Druce Seen As Killer or Madman at Trial
By Gary V. Murray firstname.lastname@example.org
Telegram & Gazette
January 12, 2006
WORCESTER - Joseph L. Druce was either a delusional, impulsive madman devoid of self-restraint or a calculating, cold-blooded killer who knew exactly what he was doing when he killed fellow inmate John J. Geoghan.
Those were the conflicting portraits proffered by defense and prosecution lawyers yesterday as Mr. Druce's murder trial started in Worcester Superior Court.
In his opening statement to the jury, defense lawyer John H. LaChance did not dispute that his client strangled Mr. Geoghan in the defrocked pedophile priest's cell at the Souza-Baranowski Correctional Center on the morning of Aug 23, 2003.
He said Mr. Druce was mentally ill at the time and lacked criminal responsibility for his actions. Mr. LaChance told the jury the evidence would show Mr. Druce was suffering from dissociative disorder when he killed Mr. Geoghan, 68, a convicted child molester, and was living in a "fantasy world" in which he viewed himself as "the savior of the kids."
Mr. LaChance also said he would offer evidence that David Lonergan, a correction officer who was on duty in the protective custody unit at Souza-Baranowski on the day of the slaying, was aware of Mr. Druce's planned attack on Mr. Geoghan and "approved or at least acquiesced." Officer Lonergan later denied the allegation, after being called as Assistant District Attorney Lawrence J. Murphy's first witness in the case.
Mr. Murphy promised in his opening statement to present evidence, including the defendant's own words when he confessed to the killing, to show that Mr. Druce had been plotting Mr. Geoghan's slaying for some time before carrying it out. In his outline of the government's case, the prosecutor said the evidence would show Mr. Druce saw Mr. Geoghan as a "prize" and that he waited patiently for an opportunity to sneak into the ex-priest's cell, jam the cell door to prevent intervention and kill him.
Mr. Murphy said Mr. Druce told investigators he took Mr. Geoghan's life to keep him from abusing other children after the former priest was released from custody.
At the time of the killing, Mr. Druce, now 40, was serving a life sentence for a 1989 conviction for the murder of a man who allegedly made a sexual advance toward him after picking him up hitchhiking. His insanity defense in that case was unsuccessful.
Mr. Geoghan, who had been accused in civil lawsuits of molesting as many as 150 boys, was serving a sentence of 9 to 10 years for fondling a 10-year-old boy.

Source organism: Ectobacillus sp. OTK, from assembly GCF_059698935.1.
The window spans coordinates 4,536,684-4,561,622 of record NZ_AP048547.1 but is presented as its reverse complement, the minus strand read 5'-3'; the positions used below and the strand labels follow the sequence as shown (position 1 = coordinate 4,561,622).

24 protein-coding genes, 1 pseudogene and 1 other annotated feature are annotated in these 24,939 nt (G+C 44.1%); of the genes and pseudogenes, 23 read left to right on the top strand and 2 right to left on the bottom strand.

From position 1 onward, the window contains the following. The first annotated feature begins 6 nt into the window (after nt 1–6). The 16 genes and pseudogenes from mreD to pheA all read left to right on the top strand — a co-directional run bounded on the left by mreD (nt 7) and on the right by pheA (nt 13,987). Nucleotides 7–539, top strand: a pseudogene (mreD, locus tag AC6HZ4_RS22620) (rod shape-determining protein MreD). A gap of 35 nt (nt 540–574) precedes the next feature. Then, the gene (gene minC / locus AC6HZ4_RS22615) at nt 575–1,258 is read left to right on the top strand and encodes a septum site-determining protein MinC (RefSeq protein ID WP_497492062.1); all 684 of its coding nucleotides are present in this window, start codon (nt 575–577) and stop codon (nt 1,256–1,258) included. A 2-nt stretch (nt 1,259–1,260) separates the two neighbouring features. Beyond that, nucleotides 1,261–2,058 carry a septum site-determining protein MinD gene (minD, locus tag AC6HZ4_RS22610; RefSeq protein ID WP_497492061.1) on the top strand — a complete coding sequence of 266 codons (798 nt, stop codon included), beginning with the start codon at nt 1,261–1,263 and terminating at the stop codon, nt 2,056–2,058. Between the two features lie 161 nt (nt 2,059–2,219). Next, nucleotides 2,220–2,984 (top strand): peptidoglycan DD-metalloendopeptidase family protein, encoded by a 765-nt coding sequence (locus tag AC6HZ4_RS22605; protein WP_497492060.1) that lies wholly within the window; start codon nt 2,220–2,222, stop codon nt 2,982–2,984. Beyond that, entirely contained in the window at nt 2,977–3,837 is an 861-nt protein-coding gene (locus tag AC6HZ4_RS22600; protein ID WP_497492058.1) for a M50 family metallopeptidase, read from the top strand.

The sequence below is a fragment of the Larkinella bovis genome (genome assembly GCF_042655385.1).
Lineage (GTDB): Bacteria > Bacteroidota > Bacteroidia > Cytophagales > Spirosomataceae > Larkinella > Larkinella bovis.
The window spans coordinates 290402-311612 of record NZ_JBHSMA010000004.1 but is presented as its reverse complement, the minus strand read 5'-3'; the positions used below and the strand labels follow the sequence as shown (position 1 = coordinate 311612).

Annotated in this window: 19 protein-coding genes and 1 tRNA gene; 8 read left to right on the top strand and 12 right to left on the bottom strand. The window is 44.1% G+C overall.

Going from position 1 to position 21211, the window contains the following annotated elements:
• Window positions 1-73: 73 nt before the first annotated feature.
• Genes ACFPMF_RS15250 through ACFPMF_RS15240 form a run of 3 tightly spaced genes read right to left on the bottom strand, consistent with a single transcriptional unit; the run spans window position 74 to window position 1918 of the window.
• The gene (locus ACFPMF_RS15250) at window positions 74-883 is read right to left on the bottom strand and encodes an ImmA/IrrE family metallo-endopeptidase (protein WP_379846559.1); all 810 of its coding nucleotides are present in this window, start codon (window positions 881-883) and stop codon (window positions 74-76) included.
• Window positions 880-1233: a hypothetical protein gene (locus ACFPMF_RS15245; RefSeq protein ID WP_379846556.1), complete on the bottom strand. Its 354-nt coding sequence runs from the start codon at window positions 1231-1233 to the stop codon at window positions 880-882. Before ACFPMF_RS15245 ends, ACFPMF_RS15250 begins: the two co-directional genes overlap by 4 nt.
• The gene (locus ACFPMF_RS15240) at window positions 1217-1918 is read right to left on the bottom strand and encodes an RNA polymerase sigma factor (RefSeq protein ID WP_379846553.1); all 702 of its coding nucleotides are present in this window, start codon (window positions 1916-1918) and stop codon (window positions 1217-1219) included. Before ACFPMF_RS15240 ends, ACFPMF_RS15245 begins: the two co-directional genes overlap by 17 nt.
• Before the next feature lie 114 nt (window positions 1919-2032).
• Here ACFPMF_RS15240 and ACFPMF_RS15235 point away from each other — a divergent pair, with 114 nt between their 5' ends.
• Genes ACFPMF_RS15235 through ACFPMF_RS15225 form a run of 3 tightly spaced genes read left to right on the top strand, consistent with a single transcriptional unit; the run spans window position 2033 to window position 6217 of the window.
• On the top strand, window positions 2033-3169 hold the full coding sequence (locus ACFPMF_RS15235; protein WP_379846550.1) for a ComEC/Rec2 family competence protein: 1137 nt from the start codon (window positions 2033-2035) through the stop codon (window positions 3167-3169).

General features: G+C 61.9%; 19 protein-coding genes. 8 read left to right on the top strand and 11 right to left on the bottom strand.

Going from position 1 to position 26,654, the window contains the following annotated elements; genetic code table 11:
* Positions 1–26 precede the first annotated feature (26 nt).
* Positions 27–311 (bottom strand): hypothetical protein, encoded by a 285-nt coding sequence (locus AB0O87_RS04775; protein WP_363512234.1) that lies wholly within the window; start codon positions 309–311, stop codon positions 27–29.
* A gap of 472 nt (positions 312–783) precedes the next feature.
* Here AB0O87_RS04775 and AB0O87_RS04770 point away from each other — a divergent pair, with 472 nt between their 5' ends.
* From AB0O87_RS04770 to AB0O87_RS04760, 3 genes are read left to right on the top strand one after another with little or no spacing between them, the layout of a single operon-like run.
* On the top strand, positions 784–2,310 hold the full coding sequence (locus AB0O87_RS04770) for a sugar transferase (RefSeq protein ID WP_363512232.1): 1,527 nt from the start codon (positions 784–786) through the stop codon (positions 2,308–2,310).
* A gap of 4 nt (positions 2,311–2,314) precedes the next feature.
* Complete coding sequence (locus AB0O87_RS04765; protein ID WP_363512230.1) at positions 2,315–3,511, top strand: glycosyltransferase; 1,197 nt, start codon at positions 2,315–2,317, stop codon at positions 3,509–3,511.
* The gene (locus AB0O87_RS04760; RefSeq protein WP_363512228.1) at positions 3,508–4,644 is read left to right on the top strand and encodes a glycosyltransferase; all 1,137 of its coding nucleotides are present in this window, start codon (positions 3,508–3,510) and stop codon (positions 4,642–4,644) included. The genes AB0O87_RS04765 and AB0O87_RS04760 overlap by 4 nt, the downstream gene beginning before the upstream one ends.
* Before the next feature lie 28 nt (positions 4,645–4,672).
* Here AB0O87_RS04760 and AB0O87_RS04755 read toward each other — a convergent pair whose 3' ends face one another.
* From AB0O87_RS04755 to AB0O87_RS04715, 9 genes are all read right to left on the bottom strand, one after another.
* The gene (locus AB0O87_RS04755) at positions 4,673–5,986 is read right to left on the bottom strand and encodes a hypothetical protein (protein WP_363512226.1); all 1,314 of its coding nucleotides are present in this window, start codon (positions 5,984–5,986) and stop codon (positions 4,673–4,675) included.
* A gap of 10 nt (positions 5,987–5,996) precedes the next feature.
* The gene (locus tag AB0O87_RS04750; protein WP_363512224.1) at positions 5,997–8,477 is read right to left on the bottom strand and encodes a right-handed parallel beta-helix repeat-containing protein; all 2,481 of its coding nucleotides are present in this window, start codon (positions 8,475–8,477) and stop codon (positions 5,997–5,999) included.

Officer Lonergan testified that he was the only correction officer in the protective custody unit at Souza-Baranowski, a maximum-security prison on the Lancaster-Shirley line, when Mr. Geoghan was killed. Officer Lonergan said another officer assigned to the unit had been temporarily called away to another part of the prison when he received word from an inmate that there were two prisoners in Mr. Geoghan's cell.
It was shortly before noon, and the 26 inmates in the J-1 unit, including Mr. Druce and Mr. Geoghan, had been let out of their cells moments earlier to return their food trays, according to Officer Lonergan. He said he rushed to Mr. Geoghan's cell, peered through the narrow window in the door and saw Mr. Druce jumping from the bed onto the floor, where Mr. Geoghan lay with his hands bound behind his back.
Officer Lonergan told the jury he tried to open the cell door, both manually and by computer, but to no avail. The door was jammed and "jumping on the track," he said.
He testified that he radioed for assistance and that a prison "response team" arrived. Within 3 to 4 minutes, the door to Mr. Geoghan's cell was forced open and Mr. Druce was dragged out by correction officers, Officer Lonergan said.
It was later determined that Mr. Druce had jammed the door with a pair of nail clippers and a paperback copy of a book titled "The Cross and the Switchblade."
When asked by Mr. Murphy if he had any advance knowledge that Mr. Druce planned to do anything to Mr. Geoghan that day, Officer Lonergan responded, "Absolutely not."
Under cross-examination by Mr. LaChance, Officer Lonergan, who said he has been on medical leave and suffering from post traumatic stress disorder since the day of the killing, denied ever discussing Mr. Geoghan with Mr. Druce, but acknowledged that he and Mr. Druce were from the same town and had mutual acquaintances.
"Didn't you, in fact, look the other way when he slipped into that cell?" Mr. LaChance asked.
"Not at all," said Officer Lonergan.
"You're absolutely certain of that?" the defense lawyer asked.
"Absolutely certain," Officer Lonergan said.
Sgt. Lee Bradley of the Souza-Baranowski staff said he tried to revive Mr. Geoghan after finding him face-down on the floor of his cell.
Sgt. Bradley said the victim's face was purple, his hands were tied behind his back with a T-shirt and that a "tourniquet" consisting of a sneaker, a pair of socks tied together and a pillow case were wrapped around his neck. There was urine and a small amount of blood on the cell floor, the officer said.
Correction Officer Travis Canty said he was one of four officers who escorted Mr. Druce to the prison's health services unit after he was removed from Mr. Geoghan's cell.
During cross-examination, Mr. LaChance showed Officer Canty three photographs depicting injuries to Mr. Druce's face. The defense lawyer asked if Officer Canty or any of his fellow officers had caused the injuries while accompanying Mr. Druce to the infirmary. Officer Canty said they had not.
He acknowledged having his right hand looked at by medical personnel in the health services unit and said he believed the injury occurred when he struck his hand on a door frame while escorting Mr. Druce.
Testimony was scheduled to resume today.
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